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Petitioner ACN Opportunity, LLC (ACN) sold satellite television, telephone, internet, and home security services, as well as some goods related to those services, through a network of direct-to-consumer sellers that it calls “independent business owners” (IBOs). The Employment Department determined that ACN was an employer and thus was required to pay unemployment insurance tax on earnings that ACN paid to the IBOs for their sales work. An administrative law judge (ALJ) affirmed that determination, concluding that the IBOs did not fall within the exemption from employment under ORS 657.087(2) and were not independent contractors under ORS 670.600. ACN appealed the department’s final order, and the Court of Appeals affirmed. The Oregon Supreme Court accepted review of this case primarily to address the statutory interpretation questions that this case presented. First, the Court concluded the IBOs did not qualify as independent contractors, because ACN failed to establish that the IBOs were customarily engaged in an independently established business. In reaching that conclusion, (1) the Court construed “maintains a business location” in ORS 670.600(3)(a) as the Court of Appeals did, and (2) the Supreme Court agreed with the Court of Appeals that the IBOs lacked the required authority to hire others to provide services, as provided in ORS 670.600(3)(e). Finally, the Supreme Court rejected ACN’s reading of the in-home sales exemption from employment in ORS 657.087(2) and concluded the IBOs do not fall within that exemption. As a result, the Court of Appeals’ decision and the final order of the ALJ were affirmed. View "ACN Opportunity, LLC v. Employment Dept." on Justia Law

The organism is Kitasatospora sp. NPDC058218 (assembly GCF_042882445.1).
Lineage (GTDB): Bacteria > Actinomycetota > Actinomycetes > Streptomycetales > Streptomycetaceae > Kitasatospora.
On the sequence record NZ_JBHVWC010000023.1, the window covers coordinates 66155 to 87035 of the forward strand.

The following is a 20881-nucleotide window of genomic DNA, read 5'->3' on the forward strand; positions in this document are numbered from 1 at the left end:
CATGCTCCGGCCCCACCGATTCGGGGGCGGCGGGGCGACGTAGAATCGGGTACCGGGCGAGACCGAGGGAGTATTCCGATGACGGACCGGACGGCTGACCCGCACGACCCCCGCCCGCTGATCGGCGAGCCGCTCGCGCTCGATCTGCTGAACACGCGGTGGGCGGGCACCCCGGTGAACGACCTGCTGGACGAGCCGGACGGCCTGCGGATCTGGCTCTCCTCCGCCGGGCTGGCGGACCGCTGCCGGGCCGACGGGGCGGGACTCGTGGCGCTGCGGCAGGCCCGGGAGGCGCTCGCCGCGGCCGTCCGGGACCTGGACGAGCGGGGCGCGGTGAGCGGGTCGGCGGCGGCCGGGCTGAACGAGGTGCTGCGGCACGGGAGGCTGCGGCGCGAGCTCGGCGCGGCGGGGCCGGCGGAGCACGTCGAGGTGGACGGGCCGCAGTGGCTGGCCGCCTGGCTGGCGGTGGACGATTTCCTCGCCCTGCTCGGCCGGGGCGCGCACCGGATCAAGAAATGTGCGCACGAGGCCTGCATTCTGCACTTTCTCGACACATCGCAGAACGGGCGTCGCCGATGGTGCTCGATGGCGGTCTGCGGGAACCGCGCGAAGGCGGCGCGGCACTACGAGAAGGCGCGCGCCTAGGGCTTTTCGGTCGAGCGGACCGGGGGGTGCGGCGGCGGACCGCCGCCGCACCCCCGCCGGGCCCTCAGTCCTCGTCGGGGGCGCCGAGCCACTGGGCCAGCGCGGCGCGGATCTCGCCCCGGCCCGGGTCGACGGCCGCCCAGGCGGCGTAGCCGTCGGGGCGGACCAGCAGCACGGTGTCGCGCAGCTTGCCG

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Two sets of petitioners challenged the Oregon Attorney General’s certified ballot title for Initiative Petition 33 (2018) (IP 33). If adopted, IP 33 would require that “government employee unions” annually report certain information to the Secretary of State, primarily how dues would be spent on union administration. Chief petitioners Schworak and Mitchell challenged the summary, while petitioners Lutz and Schwartz challenged all parts of the certified ballot title. After reviewing the petitioners’ arguments, the Oregon Supreme Court concluded that the proposed caption, the “no” result statement, and the summary did not substantially comply and must be modified. The “yes” result statement did substantially comply and did not require modification. View "Lutzv. Rosenblum" on Justia Law

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Two sets of petitioners challenged the Oregon Attorney General’s certified ballot title for Initiative Petition 33 (2018) (IP 33). If adopted, IP 33 would require that “government employee unions” annually report certain information to the Secretary of State, primarily how dues would be spent on union administration. Chief petitioners Schworak and Mitchell challenged the summary, while petitioners Lutz and Schwartz challenged all parts of the certified ballot title. After reviewing the petitioners’ arguments, the Oregon Supreme Court concluded that the proposed caption, the “no” result statement, and the summary did not substantially comply and must be modified. The “yes” result statement did substantially comply and did not require modification. View "Lutzv. Rosenblum" on Justia Law